Alex Gibney to produce new documentary on Philadelphia International Records’ disco groove

The Sound of Philadelphia shines a spotlight on the disco soul outfit founded by the legendary Gamble & Huff & Bell.

A production team has announced a new documentary film shining a spotlight on Philadelphia International Records.

The Sound of Philadelphia focuses on R&B, disco and soul songwriters and producers Kenny Gamble, Leon Huff and Thom Bell, according to a release from Warner Music Entertainment, Warner Chappell Music and Imagine Documentaries in partnership with Jigsaw Productions. Billboard was the first to report the story.

The film will be produced by prolific documentary filmmaker Alex Gibney, who previously made films on subjects from Enron, Steve Jobs, Scientology and Stuxnet, plus director Sam Pollard, executive producers Ron Howard and Brian Grazer and more.

“After six decades, we are incredibly proud to finally share our life stories with the world and showcase all the hard work that has gone into creating this great music,” Gamble, Huff and Bell said in a joint statement. “We are even more excited to be working with the incredible teams at Imagine and Warner Music, as well as Alex Gibney and Sam Pollard. Our longtime fans and new fans will get a unique look into the creation of the Sound of Philadelphia with the themes of empowerment and love to ‘people all over the world’ as we’ve always had a ‘Message in Our Music!’”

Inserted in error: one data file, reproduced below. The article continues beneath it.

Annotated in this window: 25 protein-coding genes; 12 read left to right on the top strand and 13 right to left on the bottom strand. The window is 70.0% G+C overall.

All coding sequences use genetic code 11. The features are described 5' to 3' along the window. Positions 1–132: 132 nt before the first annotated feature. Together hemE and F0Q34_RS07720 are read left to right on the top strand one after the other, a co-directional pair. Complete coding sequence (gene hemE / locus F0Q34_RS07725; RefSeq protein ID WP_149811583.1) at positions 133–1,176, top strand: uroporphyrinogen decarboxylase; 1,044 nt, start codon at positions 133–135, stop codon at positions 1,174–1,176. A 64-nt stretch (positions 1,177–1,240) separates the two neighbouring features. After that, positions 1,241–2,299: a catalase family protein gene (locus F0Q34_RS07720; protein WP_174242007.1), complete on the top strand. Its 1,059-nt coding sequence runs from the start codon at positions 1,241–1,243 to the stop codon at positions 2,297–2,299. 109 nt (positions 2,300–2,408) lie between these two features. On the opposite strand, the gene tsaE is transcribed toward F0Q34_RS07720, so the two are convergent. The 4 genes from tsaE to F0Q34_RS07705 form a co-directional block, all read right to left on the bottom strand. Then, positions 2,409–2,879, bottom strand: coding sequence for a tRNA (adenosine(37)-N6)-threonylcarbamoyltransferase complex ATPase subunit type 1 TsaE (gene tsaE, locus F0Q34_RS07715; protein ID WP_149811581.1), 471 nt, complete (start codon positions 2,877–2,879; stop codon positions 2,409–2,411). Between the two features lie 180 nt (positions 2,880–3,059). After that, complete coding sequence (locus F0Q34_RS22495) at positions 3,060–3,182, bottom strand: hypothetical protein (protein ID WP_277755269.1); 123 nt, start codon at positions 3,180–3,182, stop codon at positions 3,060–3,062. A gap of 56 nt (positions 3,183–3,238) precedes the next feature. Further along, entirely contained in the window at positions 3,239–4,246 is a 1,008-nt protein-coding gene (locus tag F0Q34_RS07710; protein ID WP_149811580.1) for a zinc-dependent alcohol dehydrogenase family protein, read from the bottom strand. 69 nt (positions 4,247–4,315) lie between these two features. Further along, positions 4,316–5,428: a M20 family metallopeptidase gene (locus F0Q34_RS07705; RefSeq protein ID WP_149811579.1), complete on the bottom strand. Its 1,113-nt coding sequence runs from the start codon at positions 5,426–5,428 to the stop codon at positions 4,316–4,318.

Philadelphia International Records — broadly known as Philly International or PIR — was founded in 1971 by Kenny Gamble, Leon Huff and Thom Bell. The label would release some of the best records from the O’Jays, Harold Melvin & The Blue Notes, Teddy Pendergrass and Philly International “house band” Mother Father Sister Brother, aka MFSB. Their “TSOP (The Sound of Philadelphia)” regarded as the quintessential Philly soul song became the television theme song for Don Cornelius‘ Soul Train and became the first TV jingle to reach #1 on the Billboard Hot 100. (Cornelius declined to let Gamble & Huff use the name “Soul Train” to market the single, which he later came to regret.)


Comments are closed.